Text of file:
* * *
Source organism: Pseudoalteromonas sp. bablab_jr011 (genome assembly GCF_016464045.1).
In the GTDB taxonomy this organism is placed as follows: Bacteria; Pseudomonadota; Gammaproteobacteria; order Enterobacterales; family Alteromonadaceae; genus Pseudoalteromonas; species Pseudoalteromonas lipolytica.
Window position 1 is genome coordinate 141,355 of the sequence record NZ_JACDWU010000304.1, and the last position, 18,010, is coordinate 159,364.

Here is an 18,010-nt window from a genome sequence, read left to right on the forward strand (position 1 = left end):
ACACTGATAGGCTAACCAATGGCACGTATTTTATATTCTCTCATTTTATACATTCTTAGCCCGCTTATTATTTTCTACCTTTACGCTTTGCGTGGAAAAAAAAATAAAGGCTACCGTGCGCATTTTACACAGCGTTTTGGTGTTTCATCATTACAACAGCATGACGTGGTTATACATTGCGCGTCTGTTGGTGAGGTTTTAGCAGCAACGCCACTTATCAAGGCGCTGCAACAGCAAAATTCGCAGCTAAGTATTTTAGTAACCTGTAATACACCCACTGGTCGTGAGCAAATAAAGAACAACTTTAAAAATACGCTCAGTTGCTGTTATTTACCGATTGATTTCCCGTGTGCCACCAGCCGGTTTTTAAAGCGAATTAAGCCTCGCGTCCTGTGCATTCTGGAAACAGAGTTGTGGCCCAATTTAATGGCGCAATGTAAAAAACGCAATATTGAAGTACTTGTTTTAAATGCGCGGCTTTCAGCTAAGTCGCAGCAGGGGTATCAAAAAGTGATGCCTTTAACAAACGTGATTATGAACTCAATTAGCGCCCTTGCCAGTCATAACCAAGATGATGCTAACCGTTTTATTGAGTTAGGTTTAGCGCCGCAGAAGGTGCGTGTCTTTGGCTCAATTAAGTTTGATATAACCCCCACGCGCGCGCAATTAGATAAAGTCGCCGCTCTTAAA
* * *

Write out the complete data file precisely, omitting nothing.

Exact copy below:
Source organism: Pseudoalteromonas sp. bablab_jr011 (genome assembly GCF_016464045.1).
In the GTDB taxonomy this organism is placed as follows: Bacteria; Pseudomonadota; Gammaproteobacteria; order Enterobacterales; family Alteromonadaceae; genus Pseudoalteromonas; species Pseudoalteromonas lipolytica.
Window position 1 is genome coordinate 141,355 of the sequence record NZ_JACDWU010000304.1, and the last position, 18,010, is coordinate 159,364.

Here is an 18,010-nt window from a genome sequence, read left to right on the forward strand (position 1 = left end):
ACACTGATAGGCTAACCAATGGCACGTATTTTATATTCTCTCATTTTATACATTCTTAGCCCGCTTATTATTTTCTACCTTTACGCTTTGCGTGGAAAAAAAAATAAAGGCTACCGTGCGCATTTTACACAGCGTTTTGGTGTTTCATCATTACAACAGCATGACGTGGTTATACATTGCGCGTCTGTTGGTGAGGTTTTAGCAGCAACGCCACTTATCAAGGCGCTGCAACAGCAAAATTCGCAGCTAAGTATTTTAGTAACCTGTAATACACCCACTGGTCGTGAGCAAATAAAGAACAACTTTAAAAATACGCTCAGTTGCTGTTATTTACCGATTGATTTCCCGTGTGCCACCAGCCGGTTTTTAAAGCGAATTAAGCCTCGCGTCCTGTGCATTCTGGAAACAGAGTTGTGGCCCAATTTAATGGCGCAATGTAAAAAACGCAATATTGAAGTACTTGTTTTAAATGCGCGGCTTTCAGCTAAGTCGCAGCAGGGGTATCAAAAAGTGATGCCTTTAACAAACGTGATTATGAACTCAATTAGCGCCCTTGCCAGTCATAACCAAGATGATGCTAACCGTTTTATTGAGTTAGGTTTAGCGCCGCAGAAGGTGCGTGTCTTTGGCTCAATTAAGTTTGATATAACCCCCACGCGCGCGCAATTAGATAAAGTCGCCGCTCTTAAA